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Take Me, I'm Yours to Keep
Today, we are going to an auction. We are told that there is going to be a fine selection today, and that we are sure to find what we want. In preparing to go to the auction, we check our wallet to make sure that we have plenty of money to buy all that we want.
What is on the auction block you ask? Why, it's customers. We are going to participate in an auction for which each of the top bids will earn the right to have permanent customers. Does this idea sound strange to you? Perhaps, if you envision going to an auction that is similar to the one held at the county fair for the prize bull. But in actuality, there is a similar situation that occurs everyday in your store.
A person walks through your front door. Your store may be in a shopping center, and the individual simply came in while their spouse was shopping in another store. Then again, your store may be a free standing building, which would indicate that any customer that comes into your store had specified your store as a destination for their shopping trip. Unfortunately, for much of retail, there seems to be an opinion of, "Why should I work hard to keep this customer when there are so many others out there?" Or, "I can't compete with the chain stores, catalogs or Internet on price, and the customers that are shopping here are already mine. Why do anything else?"
The answer to that question is very easy. It costs, in real dollars, so little to keep an existing customer as compared to the required expenditure to obtain a new customer. The majority of customers are there for the taking. How is that so?
Look at any of the surveys about customers and their wants and needs. Never have you seen a survey that states that a customer places price above all other considerations. Most often the idea of price as a basis to choose where to shop never rates higher than fifth on the consideration list. This is an indirect way of a customer saying to a retailer that he wants to be cared for, and is willing to spend his dollars in your store.
How do you accomplish this? Start by giving the customer full attention when he walks in your store. "Good morning. I'm glad to see you. My name is Bob. How about a cup of coffee? I just made a fresh pot."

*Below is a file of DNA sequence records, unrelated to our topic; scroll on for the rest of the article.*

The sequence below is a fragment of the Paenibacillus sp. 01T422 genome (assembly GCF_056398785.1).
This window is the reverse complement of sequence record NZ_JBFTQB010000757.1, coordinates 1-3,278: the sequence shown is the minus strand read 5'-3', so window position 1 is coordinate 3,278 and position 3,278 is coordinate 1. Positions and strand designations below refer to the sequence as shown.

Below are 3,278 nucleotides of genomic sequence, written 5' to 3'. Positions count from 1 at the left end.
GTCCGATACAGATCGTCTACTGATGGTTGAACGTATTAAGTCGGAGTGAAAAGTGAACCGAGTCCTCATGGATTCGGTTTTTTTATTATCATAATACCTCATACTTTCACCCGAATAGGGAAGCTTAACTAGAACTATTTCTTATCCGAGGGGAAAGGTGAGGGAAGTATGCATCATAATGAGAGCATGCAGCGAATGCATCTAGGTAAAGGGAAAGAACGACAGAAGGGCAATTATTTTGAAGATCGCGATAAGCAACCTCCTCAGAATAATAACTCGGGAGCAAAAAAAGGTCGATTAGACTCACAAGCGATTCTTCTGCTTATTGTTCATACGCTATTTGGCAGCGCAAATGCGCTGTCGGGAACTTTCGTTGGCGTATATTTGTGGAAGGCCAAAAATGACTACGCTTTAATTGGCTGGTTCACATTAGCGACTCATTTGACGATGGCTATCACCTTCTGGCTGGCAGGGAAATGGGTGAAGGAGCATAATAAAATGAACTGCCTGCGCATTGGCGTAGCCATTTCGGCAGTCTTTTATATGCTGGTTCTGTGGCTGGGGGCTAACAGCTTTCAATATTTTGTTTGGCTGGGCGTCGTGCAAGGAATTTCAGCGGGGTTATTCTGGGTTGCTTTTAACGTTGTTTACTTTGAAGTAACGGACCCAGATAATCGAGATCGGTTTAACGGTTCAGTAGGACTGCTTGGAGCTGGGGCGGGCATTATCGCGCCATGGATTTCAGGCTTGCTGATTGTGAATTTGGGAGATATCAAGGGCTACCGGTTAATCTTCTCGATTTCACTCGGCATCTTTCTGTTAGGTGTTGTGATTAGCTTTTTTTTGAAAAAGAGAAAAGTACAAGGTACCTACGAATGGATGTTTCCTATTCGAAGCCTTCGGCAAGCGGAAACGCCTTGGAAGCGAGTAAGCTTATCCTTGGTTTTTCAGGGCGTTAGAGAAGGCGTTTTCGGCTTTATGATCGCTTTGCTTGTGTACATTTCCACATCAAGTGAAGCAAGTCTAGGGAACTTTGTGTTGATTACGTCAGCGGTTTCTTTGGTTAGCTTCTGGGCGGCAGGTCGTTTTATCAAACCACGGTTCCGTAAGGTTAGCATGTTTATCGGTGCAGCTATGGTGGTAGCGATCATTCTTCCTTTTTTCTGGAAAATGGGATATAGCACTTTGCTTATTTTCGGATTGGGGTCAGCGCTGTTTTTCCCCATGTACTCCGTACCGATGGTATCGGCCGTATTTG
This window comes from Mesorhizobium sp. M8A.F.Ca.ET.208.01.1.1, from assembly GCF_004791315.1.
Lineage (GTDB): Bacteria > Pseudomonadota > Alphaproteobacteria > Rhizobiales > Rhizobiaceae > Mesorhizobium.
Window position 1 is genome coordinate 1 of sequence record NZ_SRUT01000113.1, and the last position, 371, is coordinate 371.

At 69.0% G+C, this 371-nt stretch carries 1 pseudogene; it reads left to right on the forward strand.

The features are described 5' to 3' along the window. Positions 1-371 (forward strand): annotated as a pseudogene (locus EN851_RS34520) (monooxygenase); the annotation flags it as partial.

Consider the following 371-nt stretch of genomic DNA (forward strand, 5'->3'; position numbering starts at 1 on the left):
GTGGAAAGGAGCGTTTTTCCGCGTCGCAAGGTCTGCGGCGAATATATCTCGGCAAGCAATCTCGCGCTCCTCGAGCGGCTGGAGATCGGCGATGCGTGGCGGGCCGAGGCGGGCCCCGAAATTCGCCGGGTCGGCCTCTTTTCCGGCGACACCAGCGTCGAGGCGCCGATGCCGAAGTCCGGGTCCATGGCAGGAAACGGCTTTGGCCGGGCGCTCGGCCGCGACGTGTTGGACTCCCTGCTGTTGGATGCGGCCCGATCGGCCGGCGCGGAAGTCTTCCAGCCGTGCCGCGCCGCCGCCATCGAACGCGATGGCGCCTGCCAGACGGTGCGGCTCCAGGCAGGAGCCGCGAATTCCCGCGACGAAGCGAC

It may sound like something strange to say to a customer, but only because we are so used to saying and hearing, "Can I help you?"
The second aspect of acquiring this permanent customer is to recognize that the initial sale is complete when the customer has returned to make a second purchase. This permanent customer comes as a result of your working towards building a relationship.
You have the opportunity to set yourself apart using customer service, product knowledge, unique products and services, developing a shopping atmosphere, and by way of your prices - whether they be high, low, or in the middle. Can this strategy work?
You may choose which fast food place you eat at according to price, but when you want to have a special dining experience, don't you select the restaurant based upon the entrees or the ambiance of the restaurant?
By looking towards the second sale, you are more interested in the individual than the sale. That unique approach will place you head and shoulders above the competition.
The third aspect of maintaining these customers is to implement as many ways to care for customers as you can possibly find. Keep extra umbrellas at the check out counter so that you can help the customer to the car in rainy weather, prepare hot apple cider on a cold day, or get a list of customer names and addresses from the checks tendered in your store and send a thank you note to each one.
The fourth and final aspect of this concept in providing this strategy to your customers is to empower your employees. You begin by treating your employees as the most important asset to your business. "Make your employees number one, and they will make your customers number one", is the policy according to one saying. Create for your employees an ongoing training program where you demonstrate to them that you are concerned about them and that you want to make sure that they never have to tell your customers, "I don't know".
As you share with them, product knowledge, sales techniques, and general information about the operation of your business, you will see employees begin to think like owners.
Sure, you may need to spend part of the time with each training session to correct problems. But spending an hour every other week to meet with your employees will probably be the best hour you could spend, as well as being some of the best spent money you could ever invest.
What are we creating here? It is a culture of having your employees demonstrating to your customers that you want to earn their business. And that you will do whatever it takes to keep their business. The pleasant surprise to you and your employees will be that it will usually take less than what you expect to keep their business if you are willing to do more than it takes.
This article is copyrighted by Tom Shay and Profits Plus Solutions, who can be reached at: PO Box 1577, St. Petersburg, Fl. 33731. Phone 727-464-2182. It may be printed for an individual to read, but not duplicated or distributed without expressed written consent of the copyright owner.
Profits Plus Solutions, Inc.